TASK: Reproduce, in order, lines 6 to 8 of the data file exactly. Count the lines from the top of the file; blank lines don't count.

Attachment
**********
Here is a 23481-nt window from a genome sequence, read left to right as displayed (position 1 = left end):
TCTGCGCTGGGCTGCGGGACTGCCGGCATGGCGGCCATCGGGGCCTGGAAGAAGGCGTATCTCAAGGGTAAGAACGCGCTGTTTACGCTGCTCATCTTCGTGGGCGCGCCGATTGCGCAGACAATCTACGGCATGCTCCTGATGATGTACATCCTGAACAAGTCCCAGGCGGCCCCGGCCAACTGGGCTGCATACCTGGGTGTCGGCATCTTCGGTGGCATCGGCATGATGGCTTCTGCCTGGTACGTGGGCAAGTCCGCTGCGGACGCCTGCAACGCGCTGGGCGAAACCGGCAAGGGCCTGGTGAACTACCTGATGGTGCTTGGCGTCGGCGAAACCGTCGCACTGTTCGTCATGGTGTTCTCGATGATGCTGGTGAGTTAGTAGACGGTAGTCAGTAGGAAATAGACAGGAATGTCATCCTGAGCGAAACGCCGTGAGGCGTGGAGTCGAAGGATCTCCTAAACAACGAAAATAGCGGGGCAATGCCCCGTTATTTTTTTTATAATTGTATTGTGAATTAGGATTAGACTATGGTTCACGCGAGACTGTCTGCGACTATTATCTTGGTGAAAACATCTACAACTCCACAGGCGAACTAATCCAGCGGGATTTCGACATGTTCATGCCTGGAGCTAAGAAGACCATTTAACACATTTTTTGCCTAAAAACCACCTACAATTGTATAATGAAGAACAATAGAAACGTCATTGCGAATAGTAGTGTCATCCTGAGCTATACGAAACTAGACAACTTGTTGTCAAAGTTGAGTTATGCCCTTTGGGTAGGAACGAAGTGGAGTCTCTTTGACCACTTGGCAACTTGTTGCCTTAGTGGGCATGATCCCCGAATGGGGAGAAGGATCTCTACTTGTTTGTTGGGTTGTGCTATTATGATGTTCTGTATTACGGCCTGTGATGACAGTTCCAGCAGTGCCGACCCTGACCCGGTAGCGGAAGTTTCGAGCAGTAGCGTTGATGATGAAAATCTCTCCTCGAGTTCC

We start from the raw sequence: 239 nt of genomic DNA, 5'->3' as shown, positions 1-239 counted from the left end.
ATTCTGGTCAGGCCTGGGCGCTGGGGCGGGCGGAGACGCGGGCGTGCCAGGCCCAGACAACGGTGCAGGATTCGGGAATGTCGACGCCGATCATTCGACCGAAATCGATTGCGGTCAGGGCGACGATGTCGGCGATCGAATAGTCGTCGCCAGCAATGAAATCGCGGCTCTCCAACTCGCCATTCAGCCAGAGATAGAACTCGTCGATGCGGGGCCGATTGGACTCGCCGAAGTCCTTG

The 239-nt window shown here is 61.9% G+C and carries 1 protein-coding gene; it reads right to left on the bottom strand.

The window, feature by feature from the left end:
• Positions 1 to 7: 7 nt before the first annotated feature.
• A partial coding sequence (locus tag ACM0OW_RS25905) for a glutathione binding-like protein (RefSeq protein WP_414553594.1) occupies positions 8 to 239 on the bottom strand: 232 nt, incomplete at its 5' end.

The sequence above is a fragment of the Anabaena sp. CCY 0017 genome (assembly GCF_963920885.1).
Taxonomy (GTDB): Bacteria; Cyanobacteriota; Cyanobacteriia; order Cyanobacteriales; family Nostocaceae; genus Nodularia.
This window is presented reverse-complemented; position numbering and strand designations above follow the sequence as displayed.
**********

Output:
The window, feature by feature from the left end:
• Positions 1 to 7: 7 nt before the first annotated feature.
• A partial coding sequence (locus tag ACM0OW_RS25905) for a glutathione binding-like protein (RefSeq protein WP_414553594.1) occupies positions 8 to 239 on the bottom strand: 232 nt, incomplete at its 5' end.